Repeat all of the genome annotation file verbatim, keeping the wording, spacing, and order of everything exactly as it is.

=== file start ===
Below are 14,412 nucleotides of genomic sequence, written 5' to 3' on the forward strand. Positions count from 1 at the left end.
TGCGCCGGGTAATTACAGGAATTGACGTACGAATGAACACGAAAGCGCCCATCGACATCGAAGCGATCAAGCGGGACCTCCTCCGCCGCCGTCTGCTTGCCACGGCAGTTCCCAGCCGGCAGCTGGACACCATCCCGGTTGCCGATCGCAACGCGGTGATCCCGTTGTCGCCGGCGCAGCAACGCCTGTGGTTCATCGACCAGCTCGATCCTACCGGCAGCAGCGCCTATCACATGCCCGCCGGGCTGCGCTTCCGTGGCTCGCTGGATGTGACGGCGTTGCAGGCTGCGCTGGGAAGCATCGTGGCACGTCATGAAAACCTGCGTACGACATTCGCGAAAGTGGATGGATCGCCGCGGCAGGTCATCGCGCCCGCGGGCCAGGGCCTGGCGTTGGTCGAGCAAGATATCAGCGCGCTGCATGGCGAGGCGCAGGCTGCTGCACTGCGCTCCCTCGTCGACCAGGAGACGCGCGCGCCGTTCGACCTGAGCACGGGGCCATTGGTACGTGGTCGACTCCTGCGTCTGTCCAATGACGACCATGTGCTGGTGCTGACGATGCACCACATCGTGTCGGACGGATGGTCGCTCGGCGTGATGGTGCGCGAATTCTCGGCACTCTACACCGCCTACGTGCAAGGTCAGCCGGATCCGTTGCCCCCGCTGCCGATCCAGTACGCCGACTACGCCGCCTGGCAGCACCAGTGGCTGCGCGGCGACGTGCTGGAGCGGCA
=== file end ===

Below are 14,412 nucleotides of genomic sequence, written 5' to 3' on the forward strand. Positions count from 1 at the left end.
TGCGCCGGGTAATTACAGGAATTGACGTACGAATGAACACGAAAGCGCCCATCGACATCGAAGCGATCAAGCGGGACCTCCTCCGCCGCCGTCTGCTTGCCACGGCAGTTCCCAGCCGGCAGCTGGACACCATCCCGGTTGCCGATCGCAACGCGGTGATCCCGTTGTCGCCGGCGCAGCAACGCCTGTGGTTCATCGACCAGCTCGATCCTACCGGCAGCAGCGCCTATCACATGCCCGCCGGGCTGCGCTTCCGTGGCTCGCTGGATGTGACGGCGTTGCAGGCTGCGCTGGGAAGCATCGTGGCACGTCATGAAAACCTGCGTACGACATTCGCGAAAGTGGATGGATCGCCGCGGCAGGTCATCGCGCCCGCGGGCCAGGGCCTGGCGTTGGTCGAGCAAGATATCAGCGCGCTGCATGGCGAGGCGCAGGCTGCTGCACTGCGCTCCCTCGTCGACCAGGAGACGCGCGCGCCGTTCGACCTGAGCACGGGGCCATTGGTACGTGGTCGACTCCTGCGTCTGTCCAATGACGACCATGTGCTGGTGCTGACGATGCACCACATCGTGTCGGACGGATGGTCGCTCGGCGTGATGGTGCGCGAATTCTCGGCACTCTACACCGCCTACGTGCAAGGTCAGCCGGATCCGTTGCCCCCGCTGCCGATCCAGTACGCCGACTACGCCGCCTGGCAGCACCAGTGGCTGCGCGGCGACGTGCTGGAGCGGCA